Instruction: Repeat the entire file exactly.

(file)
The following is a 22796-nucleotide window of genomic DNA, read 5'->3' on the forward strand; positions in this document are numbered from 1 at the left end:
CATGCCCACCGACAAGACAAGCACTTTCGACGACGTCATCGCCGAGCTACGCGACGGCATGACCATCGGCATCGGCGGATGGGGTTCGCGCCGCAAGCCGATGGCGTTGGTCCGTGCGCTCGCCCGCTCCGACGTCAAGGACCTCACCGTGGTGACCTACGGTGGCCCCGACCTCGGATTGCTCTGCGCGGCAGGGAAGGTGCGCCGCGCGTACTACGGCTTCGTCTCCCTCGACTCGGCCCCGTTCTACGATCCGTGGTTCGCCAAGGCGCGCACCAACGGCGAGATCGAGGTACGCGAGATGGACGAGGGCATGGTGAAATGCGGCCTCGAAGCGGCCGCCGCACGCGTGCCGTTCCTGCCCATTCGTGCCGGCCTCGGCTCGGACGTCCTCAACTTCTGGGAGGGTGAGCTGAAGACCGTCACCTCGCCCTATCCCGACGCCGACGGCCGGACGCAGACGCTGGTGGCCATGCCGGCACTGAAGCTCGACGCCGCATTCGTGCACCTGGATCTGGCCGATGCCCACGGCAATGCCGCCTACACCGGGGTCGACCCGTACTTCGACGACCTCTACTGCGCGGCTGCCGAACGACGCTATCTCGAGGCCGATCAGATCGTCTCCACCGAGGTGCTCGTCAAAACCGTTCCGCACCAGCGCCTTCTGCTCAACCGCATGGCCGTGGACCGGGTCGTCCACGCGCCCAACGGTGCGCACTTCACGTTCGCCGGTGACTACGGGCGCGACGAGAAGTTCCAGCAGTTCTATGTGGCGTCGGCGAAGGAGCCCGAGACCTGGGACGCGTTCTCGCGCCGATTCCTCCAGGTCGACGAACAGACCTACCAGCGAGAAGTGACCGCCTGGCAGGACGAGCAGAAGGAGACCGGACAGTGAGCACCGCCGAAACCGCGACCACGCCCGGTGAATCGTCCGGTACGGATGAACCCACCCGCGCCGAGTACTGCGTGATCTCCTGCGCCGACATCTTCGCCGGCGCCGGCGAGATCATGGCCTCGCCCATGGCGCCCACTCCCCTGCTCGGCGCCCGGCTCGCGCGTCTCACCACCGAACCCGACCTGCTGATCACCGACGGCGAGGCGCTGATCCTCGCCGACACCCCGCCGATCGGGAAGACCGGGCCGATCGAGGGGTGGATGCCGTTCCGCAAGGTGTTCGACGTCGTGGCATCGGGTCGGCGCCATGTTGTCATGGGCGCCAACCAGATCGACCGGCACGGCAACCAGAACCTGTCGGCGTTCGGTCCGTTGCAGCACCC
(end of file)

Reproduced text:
The following is a 22796-nucleotide window of genomic DNA, read 5'->3' on the forward strand; positions in this document are numbered from 1 at the left end:
CATGCCCACCGACAAGACAAGCACTTTCGACGACGTCATCGCCGAGCTACGCGACGGCATGACCATCGGCATCGGCGGATGGGGTTCGCGCCGCAAGCCGATGGCGTTGGTCCGTGCGCTCGCCCGCTCCGACGTCAAGGACCTCACCGTGGTGACCTACGGTGGCCCCGACCTCGGATTGCTCTGCGCGGCAGGGAAGGTGCGCCGCGCGTACTACGGCTTCGTCTCCCTCGACTCGGCCCCGTTCTACGATCCGTGGTTCGCCAAGGCGCGCACCAACGGCGAGATCGAGGTACGCGAGATGGACGAGGGCATGGTGAAATGCGGCCTCGAAGCGGCCGCCGCACGCGTGCCGTTCCTGCCCATTCGTGCCGGCCTCGGCTCGGACGTCCTCAACTTCTGGGAGGGTGAGCTGAAGACCGTCACCTCGCCCTATCCCGACGCCGACGGCCGGACGCAGACGCTGGTGGCCATGCCGGCACTGAAGCTCGACGCCGCATTCGTGCACCTGGATCTGGCCGATGCCCACGGCAATGCCGCCTACACCGGGGTCGACCCGTACTTCGACGACCTCTACTGCGCGGCTGCCGAACGACGCTATCTCGAGGCCGATCAGATCGTCTCCACCGAGGTGCTCGTCAAAACCGTTCCGCACCAGCGCCTTCTGCTCAACCGCATGGCCGTGGACCGGGTCGTCCACGCGCCCAACGGTGCGCACTTCACGTTCGCCGGTGACTACGGGCGCGACGAGAAGTTCCAGCAGTTCTATGTGGCGTCGGCGAAGGAGCCCGAGACCTGGGACGCGTTCTCGCGCCGATTCCTCCAGGTCGACGAACAGACCTACCAGCGAGAAGTGACCGCCTGGCAGGACGAGCAGAAGGAGACCGGACAGTGAGCACCGCCGAAACCGCGACCACGCCCGGTGAATCGTCCGGTACGGATGAACCCACCCGCGCCGAGTACTGCGTGATCTCCTGCGCCGACATCTTCGCCGGCGCCGGCGAGATCATGGCCTCGCCCATGGCGCCCACTCCCCTGCTCGGCGCCCGGCTCGCGCGTCTCACCACCGAACCCGACCTGCTGATCACCGACGGCGAGGCGCTGATCCTCGCCGACACCCCGCCGATCGGGAAGACCGGGCCGATCGAGGGGTGGATGCCGTTCCGCAAGGTGTTCGACGTCGTGGCATCGGGTCGGCGCCATGTTGTCATGGGCGCCAACCAGATCGACCGGCACGGCAACCAGAACCTGTCGGCGTTCGGTCCGTTGCAGCACCC